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7.1 Recursing subdirectories

In packages using make recursion, the top level ‘Makefile.am’ must tell Automake which subdirectories are to be built. This is done via the SUBDIRS variable.

The SUBDIRS variable holds a list of subdirectories in which building of various sorts can occur. The rules for many targets (e.g., all) in the generated ‘Makefile’ will run commands both locally and in all specified subdirectories. Note that the directories listed in SUBDIRS are not required to contain ‘Makefile.am’s; only ‘Makefile’s (after configuration). This allows inclusion of libraries from packages that do not use Automake (such as gettext; see also Third-Party ‘Makefile’s).

In packages that use subdirectories, the top-level ‘Makefile.am’ is often very short. For instance, here is the ‘Makefile.am’ from the GNU Hello distribution:

EXTRA_DIST = BUGS ChangeLog.O README-alpha
SUBDIRS = doc intl po src tests

When Automake invokes make in a subdirectory, it uses the value of the MAKE variable. It passes the value of the variable AM_MAKEFLAGS to the make invocation; this can be set in ‘Makefile.am’ if there are flags you must always pass to make.

The directories mentioned in SUBDIRS are usually direct children of the current directory, each subdirectory containing its own ‘Makefile.am’ with a SUBDIRS pointing to deeper subdirectories. Automake can be used to construct packages of arbitrary depth this way.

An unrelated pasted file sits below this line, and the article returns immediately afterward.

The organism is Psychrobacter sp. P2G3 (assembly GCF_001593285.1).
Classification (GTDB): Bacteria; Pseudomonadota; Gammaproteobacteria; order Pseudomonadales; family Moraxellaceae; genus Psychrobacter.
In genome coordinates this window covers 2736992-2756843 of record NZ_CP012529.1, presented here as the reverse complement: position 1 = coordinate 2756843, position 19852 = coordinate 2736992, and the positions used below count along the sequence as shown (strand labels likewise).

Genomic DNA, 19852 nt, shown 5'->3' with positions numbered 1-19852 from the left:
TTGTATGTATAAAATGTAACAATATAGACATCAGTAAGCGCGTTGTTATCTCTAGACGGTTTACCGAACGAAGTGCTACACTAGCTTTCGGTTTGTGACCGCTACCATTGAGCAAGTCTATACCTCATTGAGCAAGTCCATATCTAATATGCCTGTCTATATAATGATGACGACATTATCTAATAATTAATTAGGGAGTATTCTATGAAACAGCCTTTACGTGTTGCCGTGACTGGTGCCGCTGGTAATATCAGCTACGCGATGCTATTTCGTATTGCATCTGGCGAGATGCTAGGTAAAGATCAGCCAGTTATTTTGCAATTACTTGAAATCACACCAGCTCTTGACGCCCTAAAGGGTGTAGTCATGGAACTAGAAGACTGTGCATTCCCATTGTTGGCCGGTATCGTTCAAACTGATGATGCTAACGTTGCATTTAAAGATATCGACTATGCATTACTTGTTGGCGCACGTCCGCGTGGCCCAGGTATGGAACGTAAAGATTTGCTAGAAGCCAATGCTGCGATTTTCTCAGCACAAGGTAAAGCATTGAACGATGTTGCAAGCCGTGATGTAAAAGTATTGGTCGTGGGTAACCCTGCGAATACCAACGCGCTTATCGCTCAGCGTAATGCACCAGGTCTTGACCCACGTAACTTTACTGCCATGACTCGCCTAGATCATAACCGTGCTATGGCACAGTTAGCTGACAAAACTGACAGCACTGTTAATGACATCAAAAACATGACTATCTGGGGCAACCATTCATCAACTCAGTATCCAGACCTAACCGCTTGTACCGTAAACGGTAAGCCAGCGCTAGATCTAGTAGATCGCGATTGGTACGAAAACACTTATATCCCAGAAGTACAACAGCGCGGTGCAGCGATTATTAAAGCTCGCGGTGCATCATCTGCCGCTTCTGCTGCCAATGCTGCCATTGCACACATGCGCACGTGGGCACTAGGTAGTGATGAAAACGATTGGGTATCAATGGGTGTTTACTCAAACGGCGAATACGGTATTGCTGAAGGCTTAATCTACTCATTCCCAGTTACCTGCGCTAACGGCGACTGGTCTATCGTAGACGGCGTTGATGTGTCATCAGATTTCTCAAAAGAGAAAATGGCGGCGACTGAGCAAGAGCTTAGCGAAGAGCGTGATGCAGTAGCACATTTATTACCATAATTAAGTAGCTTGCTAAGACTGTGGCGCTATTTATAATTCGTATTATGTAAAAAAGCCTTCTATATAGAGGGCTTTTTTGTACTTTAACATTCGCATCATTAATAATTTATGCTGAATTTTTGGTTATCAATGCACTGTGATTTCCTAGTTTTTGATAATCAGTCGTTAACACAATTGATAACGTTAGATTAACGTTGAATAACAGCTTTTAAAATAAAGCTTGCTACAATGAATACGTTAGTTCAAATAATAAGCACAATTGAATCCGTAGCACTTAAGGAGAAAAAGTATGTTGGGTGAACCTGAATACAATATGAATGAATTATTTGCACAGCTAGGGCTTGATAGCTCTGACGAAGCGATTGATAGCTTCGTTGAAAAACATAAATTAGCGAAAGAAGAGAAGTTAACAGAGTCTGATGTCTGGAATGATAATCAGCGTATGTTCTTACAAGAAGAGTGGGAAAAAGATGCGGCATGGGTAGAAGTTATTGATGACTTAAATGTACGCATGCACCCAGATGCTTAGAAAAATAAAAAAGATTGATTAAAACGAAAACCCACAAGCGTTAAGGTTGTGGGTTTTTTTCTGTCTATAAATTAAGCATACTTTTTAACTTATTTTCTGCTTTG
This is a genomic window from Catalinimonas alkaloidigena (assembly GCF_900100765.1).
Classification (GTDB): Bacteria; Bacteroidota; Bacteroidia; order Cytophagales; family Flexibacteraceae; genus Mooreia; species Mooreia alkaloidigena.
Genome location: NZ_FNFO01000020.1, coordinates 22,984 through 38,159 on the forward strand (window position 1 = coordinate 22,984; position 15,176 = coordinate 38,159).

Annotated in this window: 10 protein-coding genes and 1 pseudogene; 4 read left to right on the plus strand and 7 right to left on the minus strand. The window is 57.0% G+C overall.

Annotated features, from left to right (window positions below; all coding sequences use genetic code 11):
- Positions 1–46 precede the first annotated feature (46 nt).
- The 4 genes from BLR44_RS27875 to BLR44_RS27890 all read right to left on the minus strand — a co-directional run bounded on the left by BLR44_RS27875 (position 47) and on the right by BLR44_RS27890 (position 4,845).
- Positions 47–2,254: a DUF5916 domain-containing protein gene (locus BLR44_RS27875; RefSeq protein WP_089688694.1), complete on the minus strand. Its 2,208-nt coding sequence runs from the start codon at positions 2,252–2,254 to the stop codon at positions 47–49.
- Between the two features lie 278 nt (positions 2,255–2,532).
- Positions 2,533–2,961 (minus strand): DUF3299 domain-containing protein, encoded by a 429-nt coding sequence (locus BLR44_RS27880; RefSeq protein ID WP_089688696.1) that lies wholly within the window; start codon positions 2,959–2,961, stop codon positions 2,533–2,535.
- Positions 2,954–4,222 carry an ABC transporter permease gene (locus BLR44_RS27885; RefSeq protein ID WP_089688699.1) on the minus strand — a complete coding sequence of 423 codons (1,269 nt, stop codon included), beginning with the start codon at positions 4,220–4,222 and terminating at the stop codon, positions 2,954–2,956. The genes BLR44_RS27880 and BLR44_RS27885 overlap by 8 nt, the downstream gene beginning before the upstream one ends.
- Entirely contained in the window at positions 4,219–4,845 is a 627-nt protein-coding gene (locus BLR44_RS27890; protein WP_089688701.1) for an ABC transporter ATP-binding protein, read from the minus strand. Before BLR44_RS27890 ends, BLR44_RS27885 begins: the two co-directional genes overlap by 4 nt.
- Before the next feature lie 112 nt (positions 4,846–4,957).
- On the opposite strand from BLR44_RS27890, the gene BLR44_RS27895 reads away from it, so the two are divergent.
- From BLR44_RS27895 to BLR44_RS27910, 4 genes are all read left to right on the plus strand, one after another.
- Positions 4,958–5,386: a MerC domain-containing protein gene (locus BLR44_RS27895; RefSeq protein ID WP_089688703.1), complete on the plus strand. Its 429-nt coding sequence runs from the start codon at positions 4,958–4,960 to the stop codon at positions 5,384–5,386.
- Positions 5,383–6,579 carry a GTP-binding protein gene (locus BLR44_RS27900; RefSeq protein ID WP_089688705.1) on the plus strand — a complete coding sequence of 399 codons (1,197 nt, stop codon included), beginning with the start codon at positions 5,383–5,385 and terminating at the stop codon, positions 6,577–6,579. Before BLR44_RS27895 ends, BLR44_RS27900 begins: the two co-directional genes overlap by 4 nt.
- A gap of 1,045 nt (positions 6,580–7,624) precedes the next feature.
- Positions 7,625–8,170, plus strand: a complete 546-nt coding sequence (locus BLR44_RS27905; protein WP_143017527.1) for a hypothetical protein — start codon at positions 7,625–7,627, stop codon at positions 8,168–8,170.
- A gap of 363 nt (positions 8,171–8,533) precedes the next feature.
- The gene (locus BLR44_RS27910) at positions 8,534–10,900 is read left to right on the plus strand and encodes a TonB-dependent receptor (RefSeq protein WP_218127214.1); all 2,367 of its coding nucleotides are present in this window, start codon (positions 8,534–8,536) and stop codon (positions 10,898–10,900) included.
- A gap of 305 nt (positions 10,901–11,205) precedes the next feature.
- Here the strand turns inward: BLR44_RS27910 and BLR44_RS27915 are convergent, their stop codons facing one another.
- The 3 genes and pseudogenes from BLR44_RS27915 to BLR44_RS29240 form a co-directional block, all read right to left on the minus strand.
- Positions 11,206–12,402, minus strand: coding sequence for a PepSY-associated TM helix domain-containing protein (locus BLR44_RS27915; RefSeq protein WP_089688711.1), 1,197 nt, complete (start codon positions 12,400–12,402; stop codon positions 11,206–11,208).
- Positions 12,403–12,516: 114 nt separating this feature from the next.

By default, Automake generates ‘Makefiles’ that work depth-first in postfix order: the subdirectories are built before the current directory. However, it is possible to change this ordering. You can do this by putting ‘.’ into SUBDIRS. For instance, putting ‘.’ first will cause a prefix ordering of directories.

Using

SUBDIRS = lib src . test

will cause ‘lib/’ to be built before ‘src/’, then the current directory will be built, finally the ‘test/’ directory will be built. It is customary to arrange test directories to be built after everything else since they are meant to test what has been constructed.

In addition to the built-in recursive targets defined by Automake (all, check, etc.), the developer can also define his own recursive targets. That is done by passing the names of such targets as arguments to the m4 macro AM_EXTRA_RECURSIVE_TARGETS in ‘configure.ac’. Automake generates rules to handle the recursion for such targets; and the developer can define real actions for them by defining corresponding -local targets.

% cat configure.ac
AC_INIT([pkg-name], [1.0]
AM_INIT_AUTOMAKE
AM_EXTRA_RECURSIVE_TARGETS([foo])
AC_CONFIG_FILES([Makefile sub/Makefile sub/src/Makefile])
AC_OUTPUT
% cat Makefile.am
SUBDIRS = sub
foo-local:
        @echo This will be run by "make foo".
% cat sub/Makefile.am
SUBDIRS = src
% cat sub/src/Makefile.am
foo-local:
        @echo This too will be run by a "make foo" issued either in
        @echo the 'sub/src/' directory, the 'sub/' directory, or the
        @echo top-level directory.

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